Ryzen has been known to be a gluey matter since Zen 2, though not in a conventional way. AMD has been combining CCX chiplets with IO chiplets into one CPU since the Ryzen 3000 series and the glue is the package in the form of copper and fiberglass. Today, we are seperating the glued components of two such CPUs and glueing them back together to form a new one – at least virtually – which could theoretically soon be available in stores.
Premise and theory
Although the chiplet concept was initially ridiculed by competitors and labelled as a cheap alternative to the conventional monolithic construction method, the advantages of the better usability and combinability of the chiplets could not be denied. Unsurprisingly, the trend has caught on in the industry, both in the last 3 generations of Ryzen CPUs, but Intel has also adopted some of these principles in its latest product families in the server, desktop and mobile segments. …evil tongues might even say copied.
Today’s article is aimed at the combinability of various chiplet components, because if they can be swapped between products so relatively easily, with a little extrapolation we can also infer the theoretical performance of such speculative products. And if we look a little into the past, then such relatively simple forecasts have largely come true. So today we dare to take another such look into the milkmaid’s crystal ball and consider what we might expect in the future with Ryzen 6000.
With the Ryzen 5000 generation and the Zen 3 architecture released, AMD has made a big leap in terms of compute chiplet (CCD/CCX) performance, the ones that the CPU cores and cache sit on. However, the IO chiplet (cIOD, IO-Die) still uses the same design as with Ryzen 3000, based on a 12 nm process, while the compute chiplets are already manufactured with the newer 7 nm process. Accordingly, it would be relatively obvious to assume that AMD will probably start right here for the next generation of CPUs, leaving the compute chiplets mostly identical and prioritizing a new IO chiplet as an upgrade to achieve more performance.
Conveniently, there are already CPUs on the market with such a new design of the IO portion, in the form of Ryzen 4000G Pro APUs. Here, both Zen 2 CPU and Radeon GPU are installed on a monolithic chip, mainly because the GPU part would react very sensitively to possible higher latencies of a chiplet architecture. So AMD was forced to put all the components of the APU on a single piece of silicon and include the IO chiplet. Accordingly, the opportunity has been taken to re-engineer the IO portion to achieve better performance there with higher clock speeds and tighter timings.
So already today we can compare this Ryzen 7 4750G Pro CPU, based on older Zen 2 compute chiplets but with new IO portion, with a Ryzen 9 5950X CPU, based on Zen 3 compute chiplets but with older IO die. Finally, we can take the best of both worlds and mathematically calculate what the memory performance of a CPU with Zen 3 compute chiplets and new IO chiplet would approximately be. As a reference for that calculation we use the DDR4-3800 performance, to which the respective percentage performance gain of the faster clock rates, made possible by the new IO portion, are added.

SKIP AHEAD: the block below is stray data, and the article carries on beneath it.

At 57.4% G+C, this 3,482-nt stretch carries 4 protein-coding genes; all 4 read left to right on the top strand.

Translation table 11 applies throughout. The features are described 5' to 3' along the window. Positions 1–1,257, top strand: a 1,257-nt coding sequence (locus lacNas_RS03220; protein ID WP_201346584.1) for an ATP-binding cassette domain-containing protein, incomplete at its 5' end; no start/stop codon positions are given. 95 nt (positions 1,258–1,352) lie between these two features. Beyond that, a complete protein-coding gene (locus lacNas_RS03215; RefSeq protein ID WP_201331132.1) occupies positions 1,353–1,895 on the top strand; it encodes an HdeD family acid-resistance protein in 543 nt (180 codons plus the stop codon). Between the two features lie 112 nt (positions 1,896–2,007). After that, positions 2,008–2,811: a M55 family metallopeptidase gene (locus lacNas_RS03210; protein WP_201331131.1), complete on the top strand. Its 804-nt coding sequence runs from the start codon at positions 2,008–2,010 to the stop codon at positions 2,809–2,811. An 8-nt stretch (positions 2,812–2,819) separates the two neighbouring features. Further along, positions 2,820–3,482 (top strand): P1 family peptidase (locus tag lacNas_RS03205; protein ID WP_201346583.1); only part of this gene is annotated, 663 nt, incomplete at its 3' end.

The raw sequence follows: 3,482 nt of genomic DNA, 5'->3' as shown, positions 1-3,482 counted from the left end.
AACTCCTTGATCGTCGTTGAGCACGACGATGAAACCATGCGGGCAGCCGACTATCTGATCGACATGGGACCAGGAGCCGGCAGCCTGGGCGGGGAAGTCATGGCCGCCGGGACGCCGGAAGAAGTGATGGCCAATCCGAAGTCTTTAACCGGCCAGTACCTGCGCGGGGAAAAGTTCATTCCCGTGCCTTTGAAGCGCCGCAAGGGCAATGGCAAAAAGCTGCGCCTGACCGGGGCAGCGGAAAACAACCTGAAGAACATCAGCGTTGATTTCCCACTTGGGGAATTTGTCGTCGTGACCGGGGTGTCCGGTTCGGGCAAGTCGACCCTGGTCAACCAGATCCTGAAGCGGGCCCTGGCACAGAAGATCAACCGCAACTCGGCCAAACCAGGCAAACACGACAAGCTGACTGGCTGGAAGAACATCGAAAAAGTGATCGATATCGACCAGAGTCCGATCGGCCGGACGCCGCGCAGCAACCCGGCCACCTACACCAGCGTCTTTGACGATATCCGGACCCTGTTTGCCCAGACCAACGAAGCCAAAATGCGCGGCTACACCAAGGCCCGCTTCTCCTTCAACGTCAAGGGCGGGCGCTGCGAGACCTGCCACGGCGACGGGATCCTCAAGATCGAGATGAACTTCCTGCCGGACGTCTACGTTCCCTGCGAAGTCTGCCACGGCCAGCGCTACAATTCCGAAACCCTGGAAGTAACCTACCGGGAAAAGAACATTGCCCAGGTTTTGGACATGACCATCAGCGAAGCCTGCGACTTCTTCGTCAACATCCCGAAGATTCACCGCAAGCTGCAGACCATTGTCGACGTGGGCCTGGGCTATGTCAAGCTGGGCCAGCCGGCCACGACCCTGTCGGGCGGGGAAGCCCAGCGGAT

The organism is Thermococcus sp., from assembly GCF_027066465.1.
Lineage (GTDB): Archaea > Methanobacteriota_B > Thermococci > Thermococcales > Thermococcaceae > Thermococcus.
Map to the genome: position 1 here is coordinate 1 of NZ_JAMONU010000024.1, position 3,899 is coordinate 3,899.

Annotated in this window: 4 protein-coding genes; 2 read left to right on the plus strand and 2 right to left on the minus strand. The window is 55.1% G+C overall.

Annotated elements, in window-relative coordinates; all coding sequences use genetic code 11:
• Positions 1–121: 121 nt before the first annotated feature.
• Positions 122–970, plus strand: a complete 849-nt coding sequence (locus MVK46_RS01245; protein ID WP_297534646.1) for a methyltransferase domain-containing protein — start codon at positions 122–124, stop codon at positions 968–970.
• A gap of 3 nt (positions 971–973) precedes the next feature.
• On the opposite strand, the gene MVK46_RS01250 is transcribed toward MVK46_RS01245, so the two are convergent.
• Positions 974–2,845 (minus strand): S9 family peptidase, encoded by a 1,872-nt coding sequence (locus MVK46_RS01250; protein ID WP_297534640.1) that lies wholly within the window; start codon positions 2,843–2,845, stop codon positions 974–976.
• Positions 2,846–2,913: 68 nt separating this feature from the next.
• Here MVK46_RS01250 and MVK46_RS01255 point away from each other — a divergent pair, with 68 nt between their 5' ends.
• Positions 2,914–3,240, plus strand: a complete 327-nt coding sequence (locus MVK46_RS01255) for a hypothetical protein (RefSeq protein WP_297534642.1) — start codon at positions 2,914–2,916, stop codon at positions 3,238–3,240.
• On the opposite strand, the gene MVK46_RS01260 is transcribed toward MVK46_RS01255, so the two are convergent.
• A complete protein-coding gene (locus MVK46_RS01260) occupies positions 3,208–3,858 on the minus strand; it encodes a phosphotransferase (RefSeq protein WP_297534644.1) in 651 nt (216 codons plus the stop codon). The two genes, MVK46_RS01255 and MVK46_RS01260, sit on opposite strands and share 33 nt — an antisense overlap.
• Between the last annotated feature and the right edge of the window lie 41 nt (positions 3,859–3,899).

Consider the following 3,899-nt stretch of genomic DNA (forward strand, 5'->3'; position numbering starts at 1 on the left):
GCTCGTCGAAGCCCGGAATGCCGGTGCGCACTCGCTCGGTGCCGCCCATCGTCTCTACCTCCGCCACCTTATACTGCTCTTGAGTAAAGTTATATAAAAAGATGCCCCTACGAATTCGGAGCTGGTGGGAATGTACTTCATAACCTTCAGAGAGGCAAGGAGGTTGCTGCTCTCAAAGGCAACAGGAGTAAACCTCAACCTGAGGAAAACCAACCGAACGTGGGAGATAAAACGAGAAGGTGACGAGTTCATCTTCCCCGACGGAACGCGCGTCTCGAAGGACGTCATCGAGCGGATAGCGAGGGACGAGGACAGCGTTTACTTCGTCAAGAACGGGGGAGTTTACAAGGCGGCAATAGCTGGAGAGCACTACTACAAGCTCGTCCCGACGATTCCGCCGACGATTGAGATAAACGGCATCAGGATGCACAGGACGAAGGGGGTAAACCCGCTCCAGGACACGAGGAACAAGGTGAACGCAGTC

Test hardware and methodology
The MEG B550 Unify-X motherboard, which was kindly provided to us by MSI, serves as the basis for the test. With this board the focus is on the maximum performance of CPU and RAM, which is also why there are only 2 DIMM slots. Everything that has no meaning for the performance, such as RGB lighting and other bells and whistles have been removed. This makes it perfect to compare the memory performance of two CPU generations without having to expect a bottleneck on the part of the board.
Our selection of memory kits and clock rates is also correspondingly high-end. A Sinlge-Rank 2x 8 GB kit and a Dual-Rank 2x 16 GB kit, each based on Samsung 8 Gbit B-Die, and a Single-Rank 2x 8 GB kit based on Hynix DJR are tested. The following clock rates and timings are tested with them:
- Single-Rank DDR4-3800 1:1 CL14-14-14-28, tRC 42, tRFC 300, Vdimm 1.5 V
- Single-Rank DDR4-4533 1:1 CL16-16-32, tRC 48, tRFC 300, Vdimm 1.5 V
- Single-Rank DDR4-5200 2:1 CL20-27-27-47, tRC 78, tRFC 600, Vdimm 1.6 V
- Dual-Rank DDR4-3800 1:1 CL14-14-14-28, tRC 42, tRFC 300, Vdimm 1.5 V
- Dual-Rank DDR4-4533 1:1 CL16-16-32, tRC 48, tRFC 300, Vdimm 1.5 V
In the following, Single-Rank is abbreviated with “SR” and Dual-Rank with “DR”, the “DDR4-” prefix is omitted for the clock rates and only the CAS latency is specified for timings and voltage in order to achieve better readability. Only the DDR4-3800 settings could be tested with both CPUs, due to limitations of the infinity fabric and memory controller of the 5950X. All tested settings were checked for stability with a run of Testmem5 “[email protected]”, so they are really representative for the performance in daily use.
You might think at first that such high clock rates would not be achievable for most users anyway. But today’s high-end is tomorrow’s mid-range, as we all know, and the settings used were just clock speed, primary timings, tRC, tRFC, and RAM voltage (Vdimm), so this would pretty much match an XMP usecase. That’s also all a mainboard usually does when loading an XMP profile. Thus, the measured performance would actually be achieved by the user of tomorrow with a mid-range mainboard without much effort.
The following is a complete list of the test hardware used: